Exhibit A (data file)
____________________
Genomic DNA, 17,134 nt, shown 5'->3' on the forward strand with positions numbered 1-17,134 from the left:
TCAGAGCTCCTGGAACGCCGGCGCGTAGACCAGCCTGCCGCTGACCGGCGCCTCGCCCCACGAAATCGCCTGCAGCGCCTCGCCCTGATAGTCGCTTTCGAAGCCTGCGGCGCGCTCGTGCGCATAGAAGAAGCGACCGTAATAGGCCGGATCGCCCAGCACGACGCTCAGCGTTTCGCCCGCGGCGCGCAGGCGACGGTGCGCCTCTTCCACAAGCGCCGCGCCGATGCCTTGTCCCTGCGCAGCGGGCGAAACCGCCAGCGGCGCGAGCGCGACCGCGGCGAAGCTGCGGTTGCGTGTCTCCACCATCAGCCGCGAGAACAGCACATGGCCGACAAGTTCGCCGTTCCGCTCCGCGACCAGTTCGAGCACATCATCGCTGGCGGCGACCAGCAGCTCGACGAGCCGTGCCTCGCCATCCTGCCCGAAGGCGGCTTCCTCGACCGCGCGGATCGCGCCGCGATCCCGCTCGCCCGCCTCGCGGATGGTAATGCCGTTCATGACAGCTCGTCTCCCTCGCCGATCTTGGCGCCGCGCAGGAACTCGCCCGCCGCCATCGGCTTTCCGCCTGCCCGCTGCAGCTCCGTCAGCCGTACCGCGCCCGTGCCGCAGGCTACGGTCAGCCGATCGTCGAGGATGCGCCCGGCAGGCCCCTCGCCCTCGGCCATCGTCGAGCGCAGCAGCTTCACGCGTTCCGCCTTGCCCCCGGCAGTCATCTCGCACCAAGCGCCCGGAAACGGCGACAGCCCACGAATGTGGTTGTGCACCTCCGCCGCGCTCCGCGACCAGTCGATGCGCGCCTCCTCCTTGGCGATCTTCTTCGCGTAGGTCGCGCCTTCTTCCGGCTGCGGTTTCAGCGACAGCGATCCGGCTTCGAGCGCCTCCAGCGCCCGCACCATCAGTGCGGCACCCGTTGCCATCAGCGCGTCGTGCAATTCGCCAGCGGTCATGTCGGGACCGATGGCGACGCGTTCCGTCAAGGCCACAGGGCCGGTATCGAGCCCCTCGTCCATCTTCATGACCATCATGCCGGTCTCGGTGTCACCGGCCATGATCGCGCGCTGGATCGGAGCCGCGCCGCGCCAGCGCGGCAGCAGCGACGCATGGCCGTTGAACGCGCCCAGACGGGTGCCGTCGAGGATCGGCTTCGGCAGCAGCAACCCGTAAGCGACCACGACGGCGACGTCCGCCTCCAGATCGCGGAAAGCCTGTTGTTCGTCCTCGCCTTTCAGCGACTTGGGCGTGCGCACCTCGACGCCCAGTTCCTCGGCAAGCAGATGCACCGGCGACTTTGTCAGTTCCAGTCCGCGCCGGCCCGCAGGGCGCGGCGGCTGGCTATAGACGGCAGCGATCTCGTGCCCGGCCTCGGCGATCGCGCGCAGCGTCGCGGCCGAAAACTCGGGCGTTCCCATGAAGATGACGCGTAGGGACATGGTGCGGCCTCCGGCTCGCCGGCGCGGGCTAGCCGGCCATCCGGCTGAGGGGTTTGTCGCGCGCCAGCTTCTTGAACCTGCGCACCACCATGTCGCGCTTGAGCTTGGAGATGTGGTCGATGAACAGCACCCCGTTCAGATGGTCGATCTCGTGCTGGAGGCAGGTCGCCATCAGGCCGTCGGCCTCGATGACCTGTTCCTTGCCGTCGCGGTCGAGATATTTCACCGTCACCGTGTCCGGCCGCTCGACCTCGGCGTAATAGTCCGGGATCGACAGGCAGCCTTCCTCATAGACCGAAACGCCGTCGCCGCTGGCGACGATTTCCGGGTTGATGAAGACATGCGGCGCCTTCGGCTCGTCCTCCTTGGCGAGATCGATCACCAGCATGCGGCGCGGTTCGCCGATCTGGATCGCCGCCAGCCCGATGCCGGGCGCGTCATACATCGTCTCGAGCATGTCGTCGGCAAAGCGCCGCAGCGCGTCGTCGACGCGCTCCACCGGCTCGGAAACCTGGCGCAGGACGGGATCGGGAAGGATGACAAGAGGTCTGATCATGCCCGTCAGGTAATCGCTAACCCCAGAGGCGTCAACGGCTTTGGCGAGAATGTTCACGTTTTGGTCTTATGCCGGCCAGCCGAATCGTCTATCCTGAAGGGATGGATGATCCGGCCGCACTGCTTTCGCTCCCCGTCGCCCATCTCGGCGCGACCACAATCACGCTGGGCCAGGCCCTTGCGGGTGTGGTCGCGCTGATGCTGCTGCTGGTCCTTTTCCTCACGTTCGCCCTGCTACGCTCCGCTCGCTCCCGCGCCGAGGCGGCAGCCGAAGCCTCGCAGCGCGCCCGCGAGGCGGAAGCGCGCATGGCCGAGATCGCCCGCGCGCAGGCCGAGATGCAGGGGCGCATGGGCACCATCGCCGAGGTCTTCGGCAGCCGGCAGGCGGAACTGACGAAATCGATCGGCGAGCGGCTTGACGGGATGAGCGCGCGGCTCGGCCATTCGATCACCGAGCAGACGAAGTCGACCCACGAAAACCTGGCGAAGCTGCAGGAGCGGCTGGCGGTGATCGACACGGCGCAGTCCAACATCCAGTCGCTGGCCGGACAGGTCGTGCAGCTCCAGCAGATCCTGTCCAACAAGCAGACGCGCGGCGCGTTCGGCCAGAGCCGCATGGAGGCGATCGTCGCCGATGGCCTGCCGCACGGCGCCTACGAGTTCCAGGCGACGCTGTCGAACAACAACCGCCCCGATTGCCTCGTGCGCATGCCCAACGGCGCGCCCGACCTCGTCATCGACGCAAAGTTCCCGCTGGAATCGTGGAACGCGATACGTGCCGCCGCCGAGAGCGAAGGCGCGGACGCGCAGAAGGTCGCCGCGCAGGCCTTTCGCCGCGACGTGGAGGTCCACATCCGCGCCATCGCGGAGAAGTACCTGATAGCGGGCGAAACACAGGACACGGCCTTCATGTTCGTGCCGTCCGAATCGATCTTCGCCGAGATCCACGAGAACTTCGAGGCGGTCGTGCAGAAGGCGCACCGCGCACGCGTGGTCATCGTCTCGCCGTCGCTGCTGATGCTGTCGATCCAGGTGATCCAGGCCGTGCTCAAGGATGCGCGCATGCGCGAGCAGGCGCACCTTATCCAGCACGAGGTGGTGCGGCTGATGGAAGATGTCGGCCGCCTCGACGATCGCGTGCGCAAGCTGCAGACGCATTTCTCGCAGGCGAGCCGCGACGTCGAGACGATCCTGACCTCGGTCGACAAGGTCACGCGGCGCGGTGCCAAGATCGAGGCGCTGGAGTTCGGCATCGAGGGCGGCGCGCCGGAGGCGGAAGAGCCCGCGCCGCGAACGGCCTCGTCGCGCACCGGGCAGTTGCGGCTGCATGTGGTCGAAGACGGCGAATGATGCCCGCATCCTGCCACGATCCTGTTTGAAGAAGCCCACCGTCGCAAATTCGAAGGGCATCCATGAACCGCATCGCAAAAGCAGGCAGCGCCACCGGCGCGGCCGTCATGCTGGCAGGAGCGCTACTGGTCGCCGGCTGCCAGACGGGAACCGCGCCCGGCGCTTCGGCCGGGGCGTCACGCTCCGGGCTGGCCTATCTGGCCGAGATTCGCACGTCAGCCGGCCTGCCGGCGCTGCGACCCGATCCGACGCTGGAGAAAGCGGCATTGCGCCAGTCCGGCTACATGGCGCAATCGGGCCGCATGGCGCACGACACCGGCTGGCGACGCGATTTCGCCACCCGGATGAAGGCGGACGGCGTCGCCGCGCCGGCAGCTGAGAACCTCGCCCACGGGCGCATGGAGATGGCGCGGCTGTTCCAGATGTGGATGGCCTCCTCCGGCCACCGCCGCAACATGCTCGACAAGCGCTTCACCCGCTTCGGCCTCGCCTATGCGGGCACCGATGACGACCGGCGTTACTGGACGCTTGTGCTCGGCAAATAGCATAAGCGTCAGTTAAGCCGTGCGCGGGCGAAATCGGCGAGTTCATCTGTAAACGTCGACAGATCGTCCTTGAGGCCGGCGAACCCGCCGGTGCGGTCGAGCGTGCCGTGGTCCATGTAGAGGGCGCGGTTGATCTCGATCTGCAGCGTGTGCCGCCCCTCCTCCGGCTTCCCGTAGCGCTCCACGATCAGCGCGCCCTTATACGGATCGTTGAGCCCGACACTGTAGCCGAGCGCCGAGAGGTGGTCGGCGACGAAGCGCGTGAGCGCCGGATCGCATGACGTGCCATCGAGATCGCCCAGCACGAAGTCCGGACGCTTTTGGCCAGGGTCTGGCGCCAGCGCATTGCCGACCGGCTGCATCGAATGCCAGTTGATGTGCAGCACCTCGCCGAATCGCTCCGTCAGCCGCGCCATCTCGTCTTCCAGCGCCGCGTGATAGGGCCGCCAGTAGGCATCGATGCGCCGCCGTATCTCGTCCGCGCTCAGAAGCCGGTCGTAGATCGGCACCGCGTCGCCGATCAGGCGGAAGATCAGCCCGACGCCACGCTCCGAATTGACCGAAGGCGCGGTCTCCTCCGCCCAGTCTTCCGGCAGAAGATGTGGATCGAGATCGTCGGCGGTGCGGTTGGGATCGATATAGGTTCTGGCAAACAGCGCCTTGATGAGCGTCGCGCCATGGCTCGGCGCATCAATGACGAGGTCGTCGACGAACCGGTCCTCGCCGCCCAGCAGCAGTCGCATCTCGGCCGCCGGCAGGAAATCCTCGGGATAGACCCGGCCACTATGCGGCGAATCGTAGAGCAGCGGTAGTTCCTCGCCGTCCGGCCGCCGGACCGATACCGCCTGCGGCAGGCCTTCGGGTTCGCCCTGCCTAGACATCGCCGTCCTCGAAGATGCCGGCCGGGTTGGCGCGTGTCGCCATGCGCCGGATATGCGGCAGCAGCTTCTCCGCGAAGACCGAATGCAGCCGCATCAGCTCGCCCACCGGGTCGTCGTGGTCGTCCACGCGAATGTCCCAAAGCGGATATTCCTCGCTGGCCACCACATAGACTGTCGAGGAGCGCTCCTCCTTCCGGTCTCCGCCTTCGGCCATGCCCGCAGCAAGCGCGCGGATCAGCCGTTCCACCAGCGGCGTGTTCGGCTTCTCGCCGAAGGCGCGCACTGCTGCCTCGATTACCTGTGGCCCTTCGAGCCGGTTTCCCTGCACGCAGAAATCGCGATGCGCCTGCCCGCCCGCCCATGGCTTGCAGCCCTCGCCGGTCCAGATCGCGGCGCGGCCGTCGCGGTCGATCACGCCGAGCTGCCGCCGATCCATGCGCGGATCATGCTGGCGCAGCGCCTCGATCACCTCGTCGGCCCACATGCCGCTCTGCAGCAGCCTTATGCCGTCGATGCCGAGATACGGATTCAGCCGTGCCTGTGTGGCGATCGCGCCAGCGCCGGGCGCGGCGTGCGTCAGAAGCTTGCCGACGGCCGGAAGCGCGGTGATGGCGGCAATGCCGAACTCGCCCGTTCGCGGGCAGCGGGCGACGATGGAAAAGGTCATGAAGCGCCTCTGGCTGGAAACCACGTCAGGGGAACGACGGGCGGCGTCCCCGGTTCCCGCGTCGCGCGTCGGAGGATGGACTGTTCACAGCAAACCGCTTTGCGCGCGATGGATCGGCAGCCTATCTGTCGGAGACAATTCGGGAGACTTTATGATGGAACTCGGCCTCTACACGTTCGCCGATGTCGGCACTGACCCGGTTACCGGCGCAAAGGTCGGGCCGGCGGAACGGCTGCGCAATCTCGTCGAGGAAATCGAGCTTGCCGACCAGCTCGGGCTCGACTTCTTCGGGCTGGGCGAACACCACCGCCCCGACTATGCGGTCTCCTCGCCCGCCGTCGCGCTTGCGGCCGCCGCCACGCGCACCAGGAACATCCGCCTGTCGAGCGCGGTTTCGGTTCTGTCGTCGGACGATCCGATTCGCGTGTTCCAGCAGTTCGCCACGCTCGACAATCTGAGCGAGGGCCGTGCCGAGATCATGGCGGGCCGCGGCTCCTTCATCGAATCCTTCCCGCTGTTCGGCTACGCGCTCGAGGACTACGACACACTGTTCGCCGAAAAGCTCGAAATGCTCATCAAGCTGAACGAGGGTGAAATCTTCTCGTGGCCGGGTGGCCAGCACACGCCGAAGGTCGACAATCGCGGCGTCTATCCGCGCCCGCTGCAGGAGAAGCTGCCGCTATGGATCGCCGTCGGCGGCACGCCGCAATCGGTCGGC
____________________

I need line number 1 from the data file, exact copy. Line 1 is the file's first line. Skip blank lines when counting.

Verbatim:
Genomic DNA, 17,134 nt, shown 5'->3' on the forward strand with positions numbered 1-17,134 from the left: